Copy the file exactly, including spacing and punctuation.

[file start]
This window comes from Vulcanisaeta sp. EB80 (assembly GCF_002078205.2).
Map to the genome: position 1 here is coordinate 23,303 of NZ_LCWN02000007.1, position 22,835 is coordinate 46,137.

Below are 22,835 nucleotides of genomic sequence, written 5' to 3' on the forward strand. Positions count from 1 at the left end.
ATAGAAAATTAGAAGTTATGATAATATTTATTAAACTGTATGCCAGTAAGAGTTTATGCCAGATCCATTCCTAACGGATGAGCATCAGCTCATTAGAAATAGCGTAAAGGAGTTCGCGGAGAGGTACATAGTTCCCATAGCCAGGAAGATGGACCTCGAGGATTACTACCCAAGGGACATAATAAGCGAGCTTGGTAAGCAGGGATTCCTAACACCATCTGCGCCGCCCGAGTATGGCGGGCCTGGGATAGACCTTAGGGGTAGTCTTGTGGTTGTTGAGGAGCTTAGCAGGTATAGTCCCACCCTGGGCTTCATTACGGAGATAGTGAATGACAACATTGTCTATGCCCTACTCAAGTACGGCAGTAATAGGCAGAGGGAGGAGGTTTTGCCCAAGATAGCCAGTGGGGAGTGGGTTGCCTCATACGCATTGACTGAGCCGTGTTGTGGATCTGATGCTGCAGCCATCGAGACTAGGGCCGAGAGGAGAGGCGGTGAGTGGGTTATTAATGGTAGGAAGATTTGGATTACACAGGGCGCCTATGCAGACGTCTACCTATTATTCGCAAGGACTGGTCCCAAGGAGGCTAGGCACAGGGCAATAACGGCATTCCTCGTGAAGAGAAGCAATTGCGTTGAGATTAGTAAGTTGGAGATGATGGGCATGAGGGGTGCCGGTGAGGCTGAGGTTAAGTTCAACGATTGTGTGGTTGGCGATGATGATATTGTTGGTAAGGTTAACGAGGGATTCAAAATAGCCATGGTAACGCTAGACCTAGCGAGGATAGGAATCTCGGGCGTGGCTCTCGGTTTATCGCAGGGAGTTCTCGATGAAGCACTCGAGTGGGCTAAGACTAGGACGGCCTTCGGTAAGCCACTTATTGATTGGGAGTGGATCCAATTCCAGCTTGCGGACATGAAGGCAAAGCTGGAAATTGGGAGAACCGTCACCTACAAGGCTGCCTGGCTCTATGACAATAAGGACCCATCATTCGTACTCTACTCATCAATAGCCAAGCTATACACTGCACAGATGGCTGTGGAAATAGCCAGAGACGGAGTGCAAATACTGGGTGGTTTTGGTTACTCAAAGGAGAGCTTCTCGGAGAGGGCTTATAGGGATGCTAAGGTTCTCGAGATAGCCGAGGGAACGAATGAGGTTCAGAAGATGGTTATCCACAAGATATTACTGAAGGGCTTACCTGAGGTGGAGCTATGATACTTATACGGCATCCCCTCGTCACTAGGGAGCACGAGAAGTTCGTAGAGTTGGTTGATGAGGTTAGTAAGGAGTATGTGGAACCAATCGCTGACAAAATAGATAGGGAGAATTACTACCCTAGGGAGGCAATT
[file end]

This window comes from Vulcanisaeta sp. EB80 (assembly GCF_002078205.2).
Map to the genome: position 1 here is coordinate 23,303 of NZ_LCWN02000007.1, position 22,835 is coordinate 46,137.

Below are 22,835 nucleotides of genomic sequence, written 5' to 3' on the forward strand. Positions count from 1 at the left end.
ATAGAAAATTAGAAGTTATGATAATATTTATTAAACTGTATGCCAGTAAGAGTTTATGCCAGATCCATTCCTAACGGATGAGCATCAGCTCATTAGAAATAGCGTAAAGGAGTTCGCGGAGAGGTACATAGTTCCCATAGCCAGGAAGATGGACCTCGAGGATTACTACCCAAGGGACATAATAAGCGAGCTTGGTAAGCAGGGATTCCTAACACCATCTGCGCCGCCCGAGTATGGCGGGCCTGGGATAGACCTTAGGGGTAGTCTTGTGGTTGTTGAGGAGCTTAGCAGGTATAGTCCCACCCTGGGCTTCATTACGGAGATAGTGAATGACAACATTGTCTATGCCCTACTCAAGTACGGCAGTAATAGGCAGAGGGAGGAGGTTTTGCCCAAGATAGCCAGTGGGGAGTGGGTTGCCTCATACGCATTGACTGAGCCGTGTTGTGGATCTGATGCTGCAGCCATCGAGACTAGGGCCGAGAGGAGAGGCGGTGAGTGGGTTATTAATGGTAGGAAGATTTGGATTACACAGGGCGCCTATGCAGACGTCTACCTATTATTCGCAAGGACTGGTCCCAAGGAGGCTAGGCACAGGGCAATAACGGCATTCCTCGTGAAGAGAAGCAATTGCGTTGAGATTAGTAAGTTGGAGATGATGGGCATGAGGGGTGCCGGTGAGGCTGAGGTTAAGTTCAACGATTGTGTGGTTGGCGATGATGATATTGTTGGTAAGGTTAACGAGGGATTCAAAATAGCCATGGTAACGCTAGACCTAGCGAGGATAGGAATCTCGGGCGTGGCTCTCGGTTTATCGCAGGGAGTTCTCGATGAAGCACTCGAGTGGGCTAAGACTAGGACGGCCTTCGGTAAGCCACTTATTGATTGGGAGTGGATCCAATTCCAGCTTGCGGACATGAAGGCAAAGCTGGAAATTGGGAGAACCGTCACCTACAAGGCTGCCTGGCTCTATGACAATAAGGACCCATCATTCGTACTCTACTCATCAATAGCCAAGCTATACACTGCACAGATGGCTGTGGAAATAGCCAGAGACGGAGTGCAAATACTGGGTGGTTTTGGTTACTCAAAGGAGAGCTTCTCGGAGAGGGCTTATAGGGATGCTAAGGTTCTCGAGATAGCCGAGGGAACGAATGAGGTTCAGAAGATGGTTATCCACAAGATATTACTGAAGGGCTTACCTGAGGTGGAGCTATGATACTTATACGGCATCCCCTCGTCACTAGGGAGCACGAGAAGTTCGTAGAGTTGGTTGATGAGGTTAGTAAGGAGTATGTGGAACCAATCGCTGACAAAATAGATAGGGAGAATTACTACCCTAGGGAGGCAATT